“We will build on the ASEAN Green Bond Standards launched last year by the ASEAN Capital Markets Forum (ACMF) to encourage more green bond issuances, as well as other modes of sustainable finance, within ASEAN,” Heng said in his opening address.

Regional integration

ASEAN continues to work on internal integration, with working groups making progress across various items, including the Master Plan on ASEAN Connectivity in 2025 and negotiations under the ASEAN Banking Integration Framework (ABIF). In addition, the finance leaders stated that the ASEAN member states are close to concluding a trade in services agreement for financial services.

Ministers underscored the importance of the implementation of the ASEAN Economic Community Blueprint 2025, which was adopted in 2015. The plan, which calls for eliminating tariffs, liberalising investment, and narrowing the development gap among other goals, aims to deepen the region’s integration across multiple levels.

“We reaffirm our commitment to the ASEAN Economic Community (AEC) Blueprint 2025, including its strategic objectives of financial integration, financial stability, and financial inclusion,” the ministers’ joint statement said.

Natural disaster responses remained key in the April meeting. In its role as chair, Singaporean officials say that they hope to address the widening protection gap. ASEAN countries are increasingly vulnerable to natural disasters, but insurance coverage and pre-disaster risk management remain limited.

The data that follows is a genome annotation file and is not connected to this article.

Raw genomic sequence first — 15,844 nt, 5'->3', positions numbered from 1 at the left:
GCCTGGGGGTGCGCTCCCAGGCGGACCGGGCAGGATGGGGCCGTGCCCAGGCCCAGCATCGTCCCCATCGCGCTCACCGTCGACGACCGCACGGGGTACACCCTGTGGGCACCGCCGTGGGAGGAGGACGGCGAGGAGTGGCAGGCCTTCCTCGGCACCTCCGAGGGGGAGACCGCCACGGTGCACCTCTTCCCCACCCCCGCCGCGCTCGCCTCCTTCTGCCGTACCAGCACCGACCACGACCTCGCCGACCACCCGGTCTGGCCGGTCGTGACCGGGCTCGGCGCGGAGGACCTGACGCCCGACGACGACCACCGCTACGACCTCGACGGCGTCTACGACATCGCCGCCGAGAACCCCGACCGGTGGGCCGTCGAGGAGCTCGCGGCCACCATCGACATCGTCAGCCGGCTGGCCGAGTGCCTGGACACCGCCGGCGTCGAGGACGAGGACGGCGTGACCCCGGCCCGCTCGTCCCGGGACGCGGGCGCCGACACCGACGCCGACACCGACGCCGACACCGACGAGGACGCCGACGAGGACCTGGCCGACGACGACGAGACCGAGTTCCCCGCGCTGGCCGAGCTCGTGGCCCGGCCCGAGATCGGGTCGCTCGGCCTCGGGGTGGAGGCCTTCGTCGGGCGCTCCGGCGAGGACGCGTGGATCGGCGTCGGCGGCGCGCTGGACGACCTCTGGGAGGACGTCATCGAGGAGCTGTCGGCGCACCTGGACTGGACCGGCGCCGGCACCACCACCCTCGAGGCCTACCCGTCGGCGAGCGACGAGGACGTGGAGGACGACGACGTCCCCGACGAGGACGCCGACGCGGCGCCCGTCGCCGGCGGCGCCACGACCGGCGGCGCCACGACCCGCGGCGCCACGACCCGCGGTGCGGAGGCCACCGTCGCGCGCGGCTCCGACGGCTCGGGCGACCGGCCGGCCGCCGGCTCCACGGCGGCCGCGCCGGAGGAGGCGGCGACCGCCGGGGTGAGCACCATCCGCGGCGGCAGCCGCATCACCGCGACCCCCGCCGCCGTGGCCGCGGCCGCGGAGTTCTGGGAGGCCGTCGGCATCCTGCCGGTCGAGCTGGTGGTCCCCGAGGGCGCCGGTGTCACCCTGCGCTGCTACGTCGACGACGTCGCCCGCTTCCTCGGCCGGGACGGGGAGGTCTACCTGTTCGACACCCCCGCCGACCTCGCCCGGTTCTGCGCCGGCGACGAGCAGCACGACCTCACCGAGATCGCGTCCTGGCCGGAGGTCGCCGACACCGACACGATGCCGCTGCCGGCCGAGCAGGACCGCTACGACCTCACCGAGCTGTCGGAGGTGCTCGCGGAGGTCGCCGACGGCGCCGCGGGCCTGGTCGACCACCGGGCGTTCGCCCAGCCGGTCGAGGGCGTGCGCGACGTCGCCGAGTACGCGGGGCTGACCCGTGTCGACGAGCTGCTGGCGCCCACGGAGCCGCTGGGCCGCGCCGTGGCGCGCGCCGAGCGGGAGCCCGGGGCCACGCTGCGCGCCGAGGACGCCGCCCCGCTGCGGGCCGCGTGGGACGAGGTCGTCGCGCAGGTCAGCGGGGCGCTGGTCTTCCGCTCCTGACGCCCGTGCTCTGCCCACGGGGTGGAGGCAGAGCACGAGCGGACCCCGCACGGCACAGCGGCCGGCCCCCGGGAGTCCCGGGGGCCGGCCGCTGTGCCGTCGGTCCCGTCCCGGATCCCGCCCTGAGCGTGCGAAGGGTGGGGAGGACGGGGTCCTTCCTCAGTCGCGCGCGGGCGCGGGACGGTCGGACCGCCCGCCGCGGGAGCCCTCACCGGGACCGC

“We need to support initiatives that enhance ASEAN’s ability to cope with and recover from such shocks,” Heng said, noting the importance of data availability and capacity building for less developed countries in creating disaster resilience.

External relations

The ASEAN grouping currently has free trade agreements (FTA) with Australia, New Zealand, China, India, Japan, and Korea, which together make up the 16 countries of the proposed Regional Comprehensive Economic Partnership (RCEP). A ministerial-level meeting was held between the RCEP nations in March, and negotiations are due to resume this month towards crafting an accord across these 16 economies. (See Bridges Weekly, 29 March 2018)

Despite continued negotiations for RCEP and other trade initiatives, concerns about trade “protectionism” were raised during the finance ministers’ meeting. They said that they remain vigilant of risks that might undermine international trade and investment, given their value in generating growth and fostering development.

“We must continue to have very strong commitments to trade and to openness to the globalisation process,” said the Singaporean finance minister. ASEAN finance ministers and central bank governors will meet again under Thailand’s leadership in 2019.

ICTSD reporting; “ASEAN finance ministers, central bankers reaffirm commitment to international trade, investment,” CHANNEL NEWS ASIA, 6 April 2018.